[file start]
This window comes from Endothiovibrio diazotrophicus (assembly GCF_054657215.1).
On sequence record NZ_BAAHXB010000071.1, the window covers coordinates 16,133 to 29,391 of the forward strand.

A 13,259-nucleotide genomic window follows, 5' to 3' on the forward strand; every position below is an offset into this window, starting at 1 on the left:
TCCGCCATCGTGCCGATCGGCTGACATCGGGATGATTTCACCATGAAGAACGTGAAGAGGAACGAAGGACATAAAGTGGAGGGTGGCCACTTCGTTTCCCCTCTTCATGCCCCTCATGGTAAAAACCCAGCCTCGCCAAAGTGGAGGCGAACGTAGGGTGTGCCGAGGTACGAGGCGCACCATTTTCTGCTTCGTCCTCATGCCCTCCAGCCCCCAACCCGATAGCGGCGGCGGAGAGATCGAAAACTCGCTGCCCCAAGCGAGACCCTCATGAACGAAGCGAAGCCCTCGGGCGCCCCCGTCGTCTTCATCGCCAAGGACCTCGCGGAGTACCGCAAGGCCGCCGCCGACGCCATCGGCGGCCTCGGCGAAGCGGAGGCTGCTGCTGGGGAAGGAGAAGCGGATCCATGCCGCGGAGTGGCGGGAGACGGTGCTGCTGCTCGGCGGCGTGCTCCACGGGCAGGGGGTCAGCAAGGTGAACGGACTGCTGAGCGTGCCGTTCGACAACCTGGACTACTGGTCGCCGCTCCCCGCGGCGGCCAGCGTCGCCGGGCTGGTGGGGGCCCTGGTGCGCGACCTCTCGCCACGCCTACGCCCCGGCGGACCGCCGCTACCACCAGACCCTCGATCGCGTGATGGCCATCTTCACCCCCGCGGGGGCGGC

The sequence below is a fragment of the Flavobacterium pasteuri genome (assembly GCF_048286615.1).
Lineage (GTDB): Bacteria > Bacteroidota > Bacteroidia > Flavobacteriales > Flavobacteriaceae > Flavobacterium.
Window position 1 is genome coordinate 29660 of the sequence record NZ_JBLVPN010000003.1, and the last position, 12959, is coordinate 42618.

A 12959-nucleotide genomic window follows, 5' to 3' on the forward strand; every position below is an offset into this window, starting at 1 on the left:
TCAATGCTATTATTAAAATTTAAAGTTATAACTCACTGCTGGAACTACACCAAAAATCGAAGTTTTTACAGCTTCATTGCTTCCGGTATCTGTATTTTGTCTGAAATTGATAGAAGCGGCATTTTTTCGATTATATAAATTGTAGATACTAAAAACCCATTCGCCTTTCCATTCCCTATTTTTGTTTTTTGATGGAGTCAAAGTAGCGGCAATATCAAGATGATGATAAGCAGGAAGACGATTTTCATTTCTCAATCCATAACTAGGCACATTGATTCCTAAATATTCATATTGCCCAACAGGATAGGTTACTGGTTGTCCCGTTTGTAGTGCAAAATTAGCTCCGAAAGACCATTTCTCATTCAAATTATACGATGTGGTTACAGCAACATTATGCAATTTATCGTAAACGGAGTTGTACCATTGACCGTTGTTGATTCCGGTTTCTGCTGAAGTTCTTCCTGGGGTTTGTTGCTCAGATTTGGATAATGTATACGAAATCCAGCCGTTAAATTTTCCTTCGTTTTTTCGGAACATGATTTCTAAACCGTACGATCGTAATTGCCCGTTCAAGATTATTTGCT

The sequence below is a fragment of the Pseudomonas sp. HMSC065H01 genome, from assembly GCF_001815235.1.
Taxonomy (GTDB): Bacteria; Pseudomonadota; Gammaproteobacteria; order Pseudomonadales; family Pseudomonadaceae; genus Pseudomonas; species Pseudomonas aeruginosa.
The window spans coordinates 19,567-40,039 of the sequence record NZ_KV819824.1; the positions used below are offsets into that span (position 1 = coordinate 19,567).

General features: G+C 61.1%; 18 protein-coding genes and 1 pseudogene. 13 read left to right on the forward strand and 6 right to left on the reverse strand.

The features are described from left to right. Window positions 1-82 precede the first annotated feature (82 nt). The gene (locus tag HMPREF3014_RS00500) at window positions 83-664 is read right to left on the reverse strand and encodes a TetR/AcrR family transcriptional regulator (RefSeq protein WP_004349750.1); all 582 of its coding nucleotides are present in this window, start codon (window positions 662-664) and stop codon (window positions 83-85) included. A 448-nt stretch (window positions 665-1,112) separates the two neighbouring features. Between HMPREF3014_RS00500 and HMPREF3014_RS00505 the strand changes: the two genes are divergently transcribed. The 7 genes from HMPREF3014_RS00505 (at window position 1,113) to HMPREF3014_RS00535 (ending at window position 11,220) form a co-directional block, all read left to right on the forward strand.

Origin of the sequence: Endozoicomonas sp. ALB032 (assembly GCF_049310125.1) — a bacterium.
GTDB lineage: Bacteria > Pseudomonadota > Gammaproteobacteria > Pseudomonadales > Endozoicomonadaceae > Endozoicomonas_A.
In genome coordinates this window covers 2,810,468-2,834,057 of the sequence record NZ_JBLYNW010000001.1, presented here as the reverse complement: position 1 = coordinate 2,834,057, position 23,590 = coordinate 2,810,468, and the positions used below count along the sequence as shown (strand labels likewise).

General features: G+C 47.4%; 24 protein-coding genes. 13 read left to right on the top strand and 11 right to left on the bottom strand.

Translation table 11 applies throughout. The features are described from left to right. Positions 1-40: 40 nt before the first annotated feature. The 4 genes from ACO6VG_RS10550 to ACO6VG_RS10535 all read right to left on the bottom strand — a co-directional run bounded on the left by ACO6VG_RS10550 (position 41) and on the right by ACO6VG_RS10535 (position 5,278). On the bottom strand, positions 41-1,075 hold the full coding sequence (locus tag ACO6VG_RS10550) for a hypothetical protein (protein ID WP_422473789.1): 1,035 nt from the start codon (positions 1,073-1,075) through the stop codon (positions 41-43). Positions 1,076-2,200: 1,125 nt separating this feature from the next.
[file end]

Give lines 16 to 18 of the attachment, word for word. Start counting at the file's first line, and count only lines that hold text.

GTDB lineage: Bacteria > Pseudomonadota > Gammaproteobacteria > Pseudomonadales > Endozoicomonadaceae > Endozoicomonas_A.
In genome coordinates this window covers 2,810,468-2,834,057 of the sequence record NZ_JBLYNW010000001.1, presented here as the reverse complement: position 1 = coordinate 2,834,057, position 23,590 = coordinate 2,810,468, and the positions used below count along the sequence as shown (strand labels likewise).

General features: G+C 47.4%; 24 protein-coding genes. 13 read left to right on the top strand and 11 right to left on the bottom strand.